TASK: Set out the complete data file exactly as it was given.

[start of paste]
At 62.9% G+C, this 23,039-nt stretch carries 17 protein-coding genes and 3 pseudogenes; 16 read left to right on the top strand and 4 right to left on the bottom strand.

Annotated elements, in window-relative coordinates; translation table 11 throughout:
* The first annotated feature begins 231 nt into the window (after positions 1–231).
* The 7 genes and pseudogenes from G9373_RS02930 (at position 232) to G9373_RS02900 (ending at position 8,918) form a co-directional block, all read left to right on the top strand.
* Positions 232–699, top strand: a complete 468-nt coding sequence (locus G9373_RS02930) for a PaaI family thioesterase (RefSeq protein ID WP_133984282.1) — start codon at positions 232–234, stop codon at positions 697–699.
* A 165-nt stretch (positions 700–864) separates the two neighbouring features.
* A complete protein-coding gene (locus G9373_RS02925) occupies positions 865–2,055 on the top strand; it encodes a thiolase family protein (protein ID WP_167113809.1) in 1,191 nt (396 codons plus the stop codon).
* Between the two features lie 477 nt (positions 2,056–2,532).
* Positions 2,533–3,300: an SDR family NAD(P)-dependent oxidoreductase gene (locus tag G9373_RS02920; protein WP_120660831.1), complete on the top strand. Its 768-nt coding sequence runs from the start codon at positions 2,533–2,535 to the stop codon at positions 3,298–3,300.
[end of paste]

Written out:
At 62.9% G+C, this 23,039-nt stretch carries 17 protein-coding genes and 3 pseudogenes; 16 read left to right on the top strand and 4 right to left on the bottom strand.

Annotated elements, in window-relative coordinates; translation table 11 throughout:
* The first annotated feature begins 231 nt into the window (after positions 1–231).
* The 7 genes and pseudogenes from G9373_RS02930 (at position 232) to G9373_RS02900 (ending at position 8,918) form a co-directional block, all read left to right on the top strand.
* Positions 232–699, top strand: a complete 468-nt coding sequence (locus G9373_RS02930) for a PaaI family thioesterase (RefSeq protein ID WP_133984282.1) — start codon at positions 232–234, stop codon at positions 697–699.
* A 165-nt stretch (positions 700–864) separates the two neighbouring features.
* A complete protein-coding gene (locus G9373_RS02925) occupies positions 865–2,055 on the top strand; it encodes a thiolase family protein (protein ID WP_167113809.1) in 1,191 nt (396 codons plus the stop codon).
* Between the two features lie 477 nt (positions 2,056–2,532).
* Positions 2,533–3,300: an SDR family NAD(P)-dependent oxidoreductase gene (locus tag G9373_RS02920; protein WP_120660831.1), complete on the top strand. Its 768-nt coding sequence runs from the start codon at positions 2,533–2,535 to the stop codon at positions 3,298–3,300.